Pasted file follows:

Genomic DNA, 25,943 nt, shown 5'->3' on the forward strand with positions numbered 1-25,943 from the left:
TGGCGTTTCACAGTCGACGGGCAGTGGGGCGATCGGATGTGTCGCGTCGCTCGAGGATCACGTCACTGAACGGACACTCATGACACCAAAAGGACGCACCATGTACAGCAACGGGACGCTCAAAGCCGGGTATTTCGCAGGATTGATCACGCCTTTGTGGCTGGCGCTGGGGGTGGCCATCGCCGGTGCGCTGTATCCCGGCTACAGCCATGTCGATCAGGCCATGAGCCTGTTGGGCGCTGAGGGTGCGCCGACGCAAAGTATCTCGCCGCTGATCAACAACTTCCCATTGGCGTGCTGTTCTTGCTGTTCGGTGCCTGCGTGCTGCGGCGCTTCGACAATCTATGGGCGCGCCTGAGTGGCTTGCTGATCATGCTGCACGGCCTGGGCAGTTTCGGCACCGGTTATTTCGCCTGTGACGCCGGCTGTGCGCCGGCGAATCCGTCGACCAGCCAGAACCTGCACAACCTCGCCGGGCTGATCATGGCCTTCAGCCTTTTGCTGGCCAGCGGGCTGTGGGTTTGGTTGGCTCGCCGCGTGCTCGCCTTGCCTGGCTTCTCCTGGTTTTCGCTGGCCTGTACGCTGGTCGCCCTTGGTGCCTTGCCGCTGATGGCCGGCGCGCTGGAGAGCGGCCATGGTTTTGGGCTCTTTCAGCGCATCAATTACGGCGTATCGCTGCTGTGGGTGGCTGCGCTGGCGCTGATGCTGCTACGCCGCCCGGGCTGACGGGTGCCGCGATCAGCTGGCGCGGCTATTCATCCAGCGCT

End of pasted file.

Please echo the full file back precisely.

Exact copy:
Genomic DNA, 25,943 nt, shown 5'->3' on the forward strand with positions numbered 1-25,943 from the left:
TGGCGTTTCACAGTCGACGGGCAGTGGGGCGATCGGATGTGTCGCGTCGCTCGAGGATCACGTCACTGAACGGACACTCATGACACCAAAAGGACGCACCATGTACAGCAACGGGACGCTCAAAGCCGGGTATTTCGCAGGATTGATCACGCCTTTGTGGCTGGCGCTGGGGGTGGCCATCGCCGGTGCGCTGTATCCCGGCTACAGCCATGTCGATCAGGCCATGAGCCTGTTGGGCGCTGAGGGTGCGCCGACGCAAAGTATCTCGCCGCTGATCAACAACTTCCCATTGGCGTGCTGTTCTTGCTGTTCGGTGCCTGCGTGCTGCGGCGCTTCGACAATCTATGGGCGCGCCTGAGTGGCTTGCTGATCATGCTGCACGGCCTGGGCAGTTTCGGCACCGGTTATTTCGCCTGTGACGCCGGCTGTGCGCCGGCGAATCCGTCGACCAGCCAGAACCTGCACAACCTCGCCGGGCTGATCATGGCCTTCAGCCTTTTGCTGGCCAGCGGGCTGTGGGTTTGGTTGGCTCGCCGCGTGCTCGCCTTGCCTGGCTTCTCCTGGTTTTCGCTGGCCTGTACGCTGGTCGCCCTTGGTGCCTTGCCGCTGATGGCCGGCGCGCTGGAGAGCGGCCATGGTTTTGGGCTCTTTCAGCGCATCAATTACGGCGTATCGCTGCTGTGGGTGGCTGCGCTGGCGCTGATGCTGCTACGCCGCCCGGGCTGACGGGTGCCGCGATCAGCTGGCGCGGCTATTCATCCAGCGCT